And therefore the equilibrium constant

Kc=

[HI]2

[H2] [I2]

(1.87 x 10-3)2

(6.5 x 10-5)(1.065 x 10-3)

=

= 51

…and, therefore, the equilibrium constant


The reaction quotient q

The Reaction Quotient (Q)

  • To calculate Q, one substitutes the initial concentrations on reactants and products into the equilibrium expression.

  • Q gives the same ratio the equilibrium expression gives, but for a system that is not at equilibrium.


If q k

If Q < K,

there is too much reactant, and the equilibrium shifts to the right.

If Q = K,

the system is at equilibrium.

If Q > K,

there is too much product and

the equilibrium shifts to the left.


Le ch telier s principle

Le Châtelier’s Principle

“If a system at equilibrium is disturbed by a change in temperature, pressure, or the concentration of one of the components, the system will shift its equilibrium position so as to counteract the effect of the disturbance.”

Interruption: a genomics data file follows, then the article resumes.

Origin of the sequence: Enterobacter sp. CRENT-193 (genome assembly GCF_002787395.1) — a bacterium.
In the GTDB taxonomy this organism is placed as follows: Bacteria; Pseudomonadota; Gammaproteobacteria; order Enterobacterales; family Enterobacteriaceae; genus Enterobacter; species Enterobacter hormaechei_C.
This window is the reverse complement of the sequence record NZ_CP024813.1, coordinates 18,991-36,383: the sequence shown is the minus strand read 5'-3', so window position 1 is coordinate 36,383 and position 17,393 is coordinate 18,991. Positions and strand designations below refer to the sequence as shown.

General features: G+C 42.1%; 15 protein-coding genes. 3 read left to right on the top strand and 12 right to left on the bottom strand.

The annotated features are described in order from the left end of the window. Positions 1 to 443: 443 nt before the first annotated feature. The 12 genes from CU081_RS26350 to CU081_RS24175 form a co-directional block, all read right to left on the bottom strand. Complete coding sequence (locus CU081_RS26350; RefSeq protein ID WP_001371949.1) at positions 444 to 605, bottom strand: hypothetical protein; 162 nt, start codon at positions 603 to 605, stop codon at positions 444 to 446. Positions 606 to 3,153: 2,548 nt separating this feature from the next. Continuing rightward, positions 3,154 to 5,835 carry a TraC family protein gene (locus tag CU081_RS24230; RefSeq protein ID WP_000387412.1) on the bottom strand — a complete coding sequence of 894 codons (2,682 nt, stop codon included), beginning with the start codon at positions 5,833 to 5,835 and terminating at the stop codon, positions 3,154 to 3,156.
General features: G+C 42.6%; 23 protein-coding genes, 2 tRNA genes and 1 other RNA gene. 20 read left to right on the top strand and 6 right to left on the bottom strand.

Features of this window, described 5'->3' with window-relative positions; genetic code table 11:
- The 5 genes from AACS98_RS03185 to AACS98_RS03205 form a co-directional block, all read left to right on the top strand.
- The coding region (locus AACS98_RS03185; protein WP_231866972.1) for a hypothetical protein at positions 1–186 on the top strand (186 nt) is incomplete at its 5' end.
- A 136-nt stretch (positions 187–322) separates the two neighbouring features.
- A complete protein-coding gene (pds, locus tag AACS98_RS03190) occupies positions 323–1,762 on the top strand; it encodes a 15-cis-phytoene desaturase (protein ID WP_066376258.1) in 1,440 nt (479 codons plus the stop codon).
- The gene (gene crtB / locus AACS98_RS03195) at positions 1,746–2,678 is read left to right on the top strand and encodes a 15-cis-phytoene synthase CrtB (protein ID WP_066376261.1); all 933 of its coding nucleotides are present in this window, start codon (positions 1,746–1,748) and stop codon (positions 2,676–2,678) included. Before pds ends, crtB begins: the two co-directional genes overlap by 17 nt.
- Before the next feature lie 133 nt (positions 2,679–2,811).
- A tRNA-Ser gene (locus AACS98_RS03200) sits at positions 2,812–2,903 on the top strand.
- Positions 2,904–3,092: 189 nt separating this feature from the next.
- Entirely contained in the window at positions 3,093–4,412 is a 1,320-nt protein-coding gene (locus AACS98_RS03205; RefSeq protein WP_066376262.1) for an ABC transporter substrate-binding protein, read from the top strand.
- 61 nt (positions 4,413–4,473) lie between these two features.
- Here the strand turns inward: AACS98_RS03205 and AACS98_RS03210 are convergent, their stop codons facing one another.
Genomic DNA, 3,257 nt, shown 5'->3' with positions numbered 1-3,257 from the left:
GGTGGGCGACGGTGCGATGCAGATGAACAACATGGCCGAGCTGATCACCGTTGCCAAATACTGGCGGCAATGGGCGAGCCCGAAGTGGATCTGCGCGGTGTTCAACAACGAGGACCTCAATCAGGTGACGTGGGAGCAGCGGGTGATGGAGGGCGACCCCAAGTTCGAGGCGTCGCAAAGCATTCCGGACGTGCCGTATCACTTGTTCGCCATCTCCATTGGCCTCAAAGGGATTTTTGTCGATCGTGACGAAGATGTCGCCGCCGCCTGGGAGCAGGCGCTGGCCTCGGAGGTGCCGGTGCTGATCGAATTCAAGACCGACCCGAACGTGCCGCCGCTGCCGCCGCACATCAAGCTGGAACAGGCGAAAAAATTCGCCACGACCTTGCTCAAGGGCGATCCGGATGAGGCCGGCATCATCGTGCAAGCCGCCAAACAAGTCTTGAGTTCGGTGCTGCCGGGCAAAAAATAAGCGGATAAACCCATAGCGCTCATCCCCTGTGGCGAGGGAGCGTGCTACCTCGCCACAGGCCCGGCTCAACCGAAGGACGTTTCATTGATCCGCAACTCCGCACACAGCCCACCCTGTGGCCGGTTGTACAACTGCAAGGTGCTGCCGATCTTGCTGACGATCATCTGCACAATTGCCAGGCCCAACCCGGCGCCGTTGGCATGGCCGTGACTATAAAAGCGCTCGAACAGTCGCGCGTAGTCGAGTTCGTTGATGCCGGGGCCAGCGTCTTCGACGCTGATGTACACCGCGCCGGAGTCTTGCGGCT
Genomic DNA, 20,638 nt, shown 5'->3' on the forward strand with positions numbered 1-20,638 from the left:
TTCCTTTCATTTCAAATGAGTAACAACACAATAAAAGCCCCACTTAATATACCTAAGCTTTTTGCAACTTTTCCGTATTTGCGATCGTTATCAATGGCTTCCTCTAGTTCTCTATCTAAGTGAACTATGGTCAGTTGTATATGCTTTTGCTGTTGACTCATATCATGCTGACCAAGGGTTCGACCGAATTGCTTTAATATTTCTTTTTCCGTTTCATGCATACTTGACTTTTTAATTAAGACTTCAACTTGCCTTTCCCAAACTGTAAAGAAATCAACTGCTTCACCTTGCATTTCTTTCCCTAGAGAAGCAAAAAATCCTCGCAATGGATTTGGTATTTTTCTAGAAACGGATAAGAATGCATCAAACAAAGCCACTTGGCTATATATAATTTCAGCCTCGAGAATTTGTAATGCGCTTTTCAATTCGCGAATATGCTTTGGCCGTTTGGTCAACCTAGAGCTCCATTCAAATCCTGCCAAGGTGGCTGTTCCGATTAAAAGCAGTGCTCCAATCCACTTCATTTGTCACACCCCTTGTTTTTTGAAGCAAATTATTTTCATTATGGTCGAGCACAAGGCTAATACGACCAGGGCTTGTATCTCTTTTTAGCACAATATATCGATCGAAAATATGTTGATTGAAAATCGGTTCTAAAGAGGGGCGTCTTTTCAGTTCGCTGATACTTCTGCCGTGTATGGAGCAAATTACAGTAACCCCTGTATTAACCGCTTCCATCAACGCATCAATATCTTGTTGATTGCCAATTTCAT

The haber process

The Haber Process

The transformation of nitrogen and hydrogen into ammonia (NH3) is of tremendous significance in agriculture, where ammonia-based fertilizers are of utmost importance.

If H2 is added to the system, N2 will be consumed and the two reagents will form more NH3.


The haber process1

The Haber Process

This apparatus helps push the equilibrium to the right by removing the ammonia (NH3) from the system as a liquid.


Chemical equilibrium occurs when a reaction and its reverse reaction proceed at the same rate

Catalysts increase the rate of both the forward and reverse reactions. Equilibrium is achieved faster, but the equilibrium composition remains unaltered